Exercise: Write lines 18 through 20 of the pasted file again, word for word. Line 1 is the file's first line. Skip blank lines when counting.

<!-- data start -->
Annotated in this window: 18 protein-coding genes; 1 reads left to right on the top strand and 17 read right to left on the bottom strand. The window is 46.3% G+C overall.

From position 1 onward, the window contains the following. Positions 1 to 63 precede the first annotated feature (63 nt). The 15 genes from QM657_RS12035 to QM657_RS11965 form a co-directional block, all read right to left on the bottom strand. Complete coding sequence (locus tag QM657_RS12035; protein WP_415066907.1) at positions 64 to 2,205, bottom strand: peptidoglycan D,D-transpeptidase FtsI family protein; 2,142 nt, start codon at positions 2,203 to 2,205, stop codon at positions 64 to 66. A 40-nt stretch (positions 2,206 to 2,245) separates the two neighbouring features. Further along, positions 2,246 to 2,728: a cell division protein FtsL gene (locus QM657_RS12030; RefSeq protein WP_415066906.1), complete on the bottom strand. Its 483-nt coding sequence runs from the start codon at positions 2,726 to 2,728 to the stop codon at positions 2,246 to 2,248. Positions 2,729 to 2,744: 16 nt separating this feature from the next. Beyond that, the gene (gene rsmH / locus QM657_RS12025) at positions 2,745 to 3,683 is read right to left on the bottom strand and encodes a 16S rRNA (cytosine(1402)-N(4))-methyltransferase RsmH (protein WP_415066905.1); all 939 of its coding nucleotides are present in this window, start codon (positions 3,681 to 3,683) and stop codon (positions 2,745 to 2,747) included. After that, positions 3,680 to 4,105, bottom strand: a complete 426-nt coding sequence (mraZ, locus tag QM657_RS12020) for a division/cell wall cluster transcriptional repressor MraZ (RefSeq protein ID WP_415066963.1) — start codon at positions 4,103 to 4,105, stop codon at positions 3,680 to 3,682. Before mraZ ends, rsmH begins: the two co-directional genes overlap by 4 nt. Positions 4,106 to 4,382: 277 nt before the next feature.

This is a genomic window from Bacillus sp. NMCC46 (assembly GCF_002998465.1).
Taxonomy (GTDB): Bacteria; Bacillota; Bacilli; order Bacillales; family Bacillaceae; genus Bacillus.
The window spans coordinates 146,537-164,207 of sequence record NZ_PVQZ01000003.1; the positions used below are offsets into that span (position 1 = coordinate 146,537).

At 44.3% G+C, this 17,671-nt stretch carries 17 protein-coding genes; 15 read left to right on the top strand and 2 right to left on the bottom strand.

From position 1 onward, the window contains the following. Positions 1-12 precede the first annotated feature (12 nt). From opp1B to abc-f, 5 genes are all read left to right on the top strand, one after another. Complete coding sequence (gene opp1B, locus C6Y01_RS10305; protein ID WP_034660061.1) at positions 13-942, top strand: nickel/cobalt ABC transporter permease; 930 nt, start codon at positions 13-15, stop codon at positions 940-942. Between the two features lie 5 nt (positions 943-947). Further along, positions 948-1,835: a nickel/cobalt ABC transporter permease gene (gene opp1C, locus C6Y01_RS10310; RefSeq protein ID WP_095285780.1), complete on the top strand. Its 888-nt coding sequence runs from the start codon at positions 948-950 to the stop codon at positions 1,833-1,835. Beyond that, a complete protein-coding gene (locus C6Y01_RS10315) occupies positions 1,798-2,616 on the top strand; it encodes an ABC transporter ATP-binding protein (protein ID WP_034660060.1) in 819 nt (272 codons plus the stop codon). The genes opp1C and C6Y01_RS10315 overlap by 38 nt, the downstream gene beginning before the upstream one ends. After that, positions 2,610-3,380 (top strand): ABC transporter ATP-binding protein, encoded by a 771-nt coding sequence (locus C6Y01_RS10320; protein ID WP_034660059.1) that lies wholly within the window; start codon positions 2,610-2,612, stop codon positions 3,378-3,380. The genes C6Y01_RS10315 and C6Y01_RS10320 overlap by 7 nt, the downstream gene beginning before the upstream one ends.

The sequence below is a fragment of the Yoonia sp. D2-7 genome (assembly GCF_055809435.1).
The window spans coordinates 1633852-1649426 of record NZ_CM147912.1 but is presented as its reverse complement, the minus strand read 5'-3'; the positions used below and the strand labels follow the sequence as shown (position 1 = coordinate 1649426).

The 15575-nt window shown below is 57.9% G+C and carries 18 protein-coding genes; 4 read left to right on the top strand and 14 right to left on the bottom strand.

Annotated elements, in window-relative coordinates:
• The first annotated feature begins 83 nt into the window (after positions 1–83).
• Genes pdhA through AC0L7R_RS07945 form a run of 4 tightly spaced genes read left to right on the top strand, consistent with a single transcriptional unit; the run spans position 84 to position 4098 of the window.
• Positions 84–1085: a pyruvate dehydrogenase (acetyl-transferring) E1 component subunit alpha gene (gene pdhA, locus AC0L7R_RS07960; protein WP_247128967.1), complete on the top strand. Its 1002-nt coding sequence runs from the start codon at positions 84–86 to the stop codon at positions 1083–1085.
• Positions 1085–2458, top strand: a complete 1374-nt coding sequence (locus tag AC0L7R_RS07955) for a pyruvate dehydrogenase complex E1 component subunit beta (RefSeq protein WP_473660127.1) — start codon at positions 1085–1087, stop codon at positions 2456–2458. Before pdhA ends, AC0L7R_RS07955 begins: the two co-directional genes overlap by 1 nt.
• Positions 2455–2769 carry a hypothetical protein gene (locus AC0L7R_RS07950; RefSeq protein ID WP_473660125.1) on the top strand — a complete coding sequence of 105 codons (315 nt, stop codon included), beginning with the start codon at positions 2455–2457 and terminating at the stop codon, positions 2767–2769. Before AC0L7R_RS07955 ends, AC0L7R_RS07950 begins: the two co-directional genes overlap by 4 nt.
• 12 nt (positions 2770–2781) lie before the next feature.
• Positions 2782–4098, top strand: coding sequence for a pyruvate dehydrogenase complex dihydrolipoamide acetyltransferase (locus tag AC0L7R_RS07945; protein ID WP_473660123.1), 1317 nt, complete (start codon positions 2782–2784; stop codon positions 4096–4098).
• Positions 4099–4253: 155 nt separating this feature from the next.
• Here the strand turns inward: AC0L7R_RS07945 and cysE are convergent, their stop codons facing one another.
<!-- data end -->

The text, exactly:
• Positions 2782–4098, top strand: coding sequence for a pyruvate dehydrogenase complex dihydrolipoamide acetyltransferase (locus tag AC0L7R_RS07945; protein ID WP_473660123.1), 1317 nt, complete (start codon positions 2782–2784; stop codon positions 4096–4098).
• Positions 4099–4253: 155 nt separating this feature from the next.
• Here the strand turns inward: AC0L7R_RS07945 and cysE are convergent, their stop codons facing one another.